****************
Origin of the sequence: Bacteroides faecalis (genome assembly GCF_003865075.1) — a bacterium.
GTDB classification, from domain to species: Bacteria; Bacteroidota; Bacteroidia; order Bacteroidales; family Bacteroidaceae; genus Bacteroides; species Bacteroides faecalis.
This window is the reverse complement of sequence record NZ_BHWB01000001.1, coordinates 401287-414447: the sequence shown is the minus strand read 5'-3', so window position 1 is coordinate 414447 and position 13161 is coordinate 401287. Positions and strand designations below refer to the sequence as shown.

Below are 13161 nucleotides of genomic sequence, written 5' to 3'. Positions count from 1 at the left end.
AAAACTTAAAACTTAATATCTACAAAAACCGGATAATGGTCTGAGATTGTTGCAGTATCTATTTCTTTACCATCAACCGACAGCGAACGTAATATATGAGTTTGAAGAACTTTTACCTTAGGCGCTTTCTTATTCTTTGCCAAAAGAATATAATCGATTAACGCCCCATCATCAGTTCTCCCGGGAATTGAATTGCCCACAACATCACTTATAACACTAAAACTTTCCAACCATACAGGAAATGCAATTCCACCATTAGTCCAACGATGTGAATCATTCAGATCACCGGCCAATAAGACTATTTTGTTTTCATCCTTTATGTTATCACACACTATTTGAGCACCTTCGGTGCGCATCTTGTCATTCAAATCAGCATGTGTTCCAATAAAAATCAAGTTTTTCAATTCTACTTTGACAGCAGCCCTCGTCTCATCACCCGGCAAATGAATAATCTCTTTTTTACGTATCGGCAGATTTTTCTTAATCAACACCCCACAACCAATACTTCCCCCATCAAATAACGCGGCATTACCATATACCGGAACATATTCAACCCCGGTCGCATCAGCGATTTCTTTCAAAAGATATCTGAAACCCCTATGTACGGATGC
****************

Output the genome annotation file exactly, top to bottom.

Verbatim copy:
Origin of the sequence: Bacteroides faecalis (genome assembly GCF_003865075.1) — a bacterium.
GTDB classification, from domain to species: Bacteria; Bacteroidota; Bacteroidia; order Bacteroidales; family Bacteroidaceae; genus Bacteroides; species Bacteroides faecalis.
This window is the reverse complement of sequence record NZ_BHWB01000001.1, coordinates 401287-414447: the sequence shown is the minus strand read 5'-3', so window position 1 is coordinate 414447 and position 13161 is coordinate 401287. Positions and strand designations below refer to the sequence as shown.

Below are 13161 nucleotides of genomic sequence, written 5' to 3'. Positions count from 1 at the left end.
AAAACTTAAAACTTAATATCTACAAAAACCGGATAATGGTCTGAGATTGTTGCAGTATCTATTTCTTTACCATCAACCGACAGCGAACGTAATATATGAGTTTGAAGAACTTTTACCTTAGGCGCTTTCTTATTCTTTGCCAAAAGAATATAATCGATTAACGCCCCATCATCAGTTCTCCCGGGAATTGAATTGCCCACAACATCACTTATAACACTAAAACTTTCCAACCATACAGGAAATGCAATTCCACCATTAGTCCAACGATGTGAATCATTCAGATCACCGGCCAATAAGACTATTTTGTTTTCATCCTTTATGTTATCACACACTATTTGAGCACCTTCGGTGCGCATCTTGTCATTCAAATCAGCATGTGTTCCAATAAAAATCAAGTTTTTCAATTCTACTTTGACAGCAGCCCTCGTCTCATCACCCGGCAAATGAATAATCTCTTTTTTACGTATCGGCAGATTTTTCTTAATCAACACCCCACAACCAATACTTCCCCCATCAAATAACGCGGCATTACCATATACCGGAACATATTCAACCCCGGTCGCATCAGCGATTTCTTTCAAAAGATATCTGAAACCCCTATGTACGGATGC